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Furniture fit for bathrooms
Bathroom furniture needs to perform in a particularly hostile environment.
Image © Porcelanosa
Bathrooms are hot and steamy places and this means that furniture and fitments need to be durable and able to stand up to high humidity, water-splashes and some potentially aggressive cleaning materials.
What happens to wood in bathrooms?
Wood products in the bathroom absorb moisture from the air and hence might swell and distort. Lacquered or painted items might suffer from surface cracks caused by timber movement. Wood expands in size as it absorbs moisture. It is this sponge effect which makes drawers and doors stick when the moisture content increases. Expanding timber could also be the cause of splits in cabinet tops and shelves. Joints, too, might open up when timber absorbs moisture. Gaps often become more noticeable in mitred joints.
How can wood be used successfully in bathrooms?
There are a number of strategies available to the designer and furniture manufacturer. First choose a timber that has low movement characteristics, (for example, mahogany is a low movement timber and beech is a high movement timber). This way, if there is any movement, the visual effect will be small in a low movement timber. See box 1 for further information.
Box 1: Movement characteristics
The movement of timbers in service is based on the sum of the tangential and radial
movements corresponding to a change in humidity conditions from 90 per cent to 60 per cent relative humidity (RH).
Small movement is classified as under 3 per cent.
Medium movement is classified as 3 per cent to 4.5 per cent.
Large movement is classified as over 4.5 per cent.
Some common timbers and their movement classification:
- beech large
- cherry medium
- iroko small
- oak medium
- mahogany small
- ramin large
- teak small
- utile medium
- walnut medium
Secondly, choose a method of construction where flush joints are avoided and where there is an opportunity for movement to take place without stressing glue lines. Thirdly, ensure moisture-resistant adhesives are used throughout. Fourthly, select a lacquer or paint that has good flexibility to cope with any small movements of the underlying wooden substrate. Usually if the cracks in the lacquer follow the grain of the wood then the cause is most probably due to movement of the timber. If the cracks in the lacquer are random in both direction and shape the cause is almost certainly due to inflexibility in the lacquer.
What about metal items?
Some metal items may tarnish or corrode in humid bathrooms and care should be taken to select hardware items that have adequate protection via powder coatings, plating or lacquered finishes.
How can we predict performance in bathrooms?
The performance in use of bathroom (and shower room) products can best be predicted by using a chamber with a constant high humidity. SATRA uses a large chamber set at 85 per cent RH and 25°C to evaluate bathroom furniture and accessories. This constant high humidity atmosphere allows items to be observed over a period of several weeks and for signs of deterioration to be identified. Careful measurements of product dimensions are taken at regular intervals to plot any change. The surfaces of furniture are examined for the emergence of cracks or fissures, which indicate excessive movement and which could result in a customer complaint.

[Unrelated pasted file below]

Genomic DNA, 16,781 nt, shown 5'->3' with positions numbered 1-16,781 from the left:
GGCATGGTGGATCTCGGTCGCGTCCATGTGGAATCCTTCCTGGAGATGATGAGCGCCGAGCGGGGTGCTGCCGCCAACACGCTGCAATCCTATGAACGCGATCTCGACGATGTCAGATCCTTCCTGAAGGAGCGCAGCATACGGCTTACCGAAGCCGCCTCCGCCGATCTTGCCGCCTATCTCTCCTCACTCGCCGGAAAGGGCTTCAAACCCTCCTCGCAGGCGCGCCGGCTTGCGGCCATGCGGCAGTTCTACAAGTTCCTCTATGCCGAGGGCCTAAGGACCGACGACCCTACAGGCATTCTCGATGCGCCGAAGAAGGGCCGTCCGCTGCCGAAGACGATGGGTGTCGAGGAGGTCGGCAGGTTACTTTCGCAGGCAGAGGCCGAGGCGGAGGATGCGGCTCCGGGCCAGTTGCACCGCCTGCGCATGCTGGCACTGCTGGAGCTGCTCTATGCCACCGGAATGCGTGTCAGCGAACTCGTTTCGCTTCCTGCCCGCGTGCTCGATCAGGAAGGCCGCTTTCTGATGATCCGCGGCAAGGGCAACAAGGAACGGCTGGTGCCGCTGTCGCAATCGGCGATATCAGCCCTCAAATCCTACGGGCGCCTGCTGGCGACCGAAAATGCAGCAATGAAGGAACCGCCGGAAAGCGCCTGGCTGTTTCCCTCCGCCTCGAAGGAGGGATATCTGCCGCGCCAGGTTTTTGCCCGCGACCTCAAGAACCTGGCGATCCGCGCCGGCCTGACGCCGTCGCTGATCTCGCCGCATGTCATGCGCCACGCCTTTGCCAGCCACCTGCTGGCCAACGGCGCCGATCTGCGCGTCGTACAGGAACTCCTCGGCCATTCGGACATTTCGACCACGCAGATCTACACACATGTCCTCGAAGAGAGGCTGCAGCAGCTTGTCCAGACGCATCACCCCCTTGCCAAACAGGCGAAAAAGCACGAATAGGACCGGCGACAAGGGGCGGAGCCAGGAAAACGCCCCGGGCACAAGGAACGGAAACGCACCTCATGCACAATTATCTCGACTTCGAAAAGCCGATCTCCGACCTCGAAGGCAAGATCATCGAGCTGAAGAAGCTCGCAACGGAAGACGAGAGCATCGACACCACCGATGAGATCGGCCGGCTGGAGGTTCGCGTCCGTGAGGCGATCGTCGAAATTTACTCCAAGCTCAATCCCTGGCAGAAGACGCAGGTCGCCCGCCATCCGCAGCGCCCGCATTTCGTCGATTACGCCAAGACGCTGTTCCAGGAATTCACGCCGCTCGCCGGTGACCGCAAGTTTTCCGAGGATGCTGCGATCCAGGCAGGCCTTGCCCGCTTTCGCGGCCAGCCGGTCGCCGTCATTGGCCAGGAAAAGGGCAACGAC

Image © Porcelanosa
Box 2: Problems identified with bathroom furniture
Typical examples of problems with wooden bathroom cabinets and accessories such as towel rails, shelves, racks and mirror frames include:
- drawers that stick due to expansion of the timber
- painted surface that cracks due to movement of the substrate and inflexibility of the coating
- glued joints in cabinet tops that open due to moisture pick-up and swelling of the wood
- lacquer finishes that craze due to poor resistance to humidity change
- hinges, catches and handles that tarnish due to exposure to high humidity
- surfaces of marble that mark with the application of soaps and cleaning agents
- finishes that mark with the application of cosmetics
- wood particle board swelling due to moisture pick-up.
The performance of surface finishes in bathroom environments is assessed using a number of tests which examine their ability to withstand the rigours of day-to-day use.
The quality of surface finishes is usually assessed in relation to three criteria:
- mechanical damage, for example resistance to abrasion, impacts and scratching
- climatic influences, for example fading due to light, and the effects of temperature and humidity
- chemical resistance, for example resistance to oils, acids, bleaches and foodstuffs.
Spillages and accidents with cosmetics and cleaning materials might be expected in any bathroom environment. Suppliers of furniture products, especially those made from wood, need to be careful with product information to help the consumer to choose the appropriate cleaning materials and to flag-up the risks of spilling cleaning materials such as bleach. The consequences of spilling cosmetics such as nail varnish, nail varnish remover and shampoo should be highlighted and tips on removal and cleaning given.
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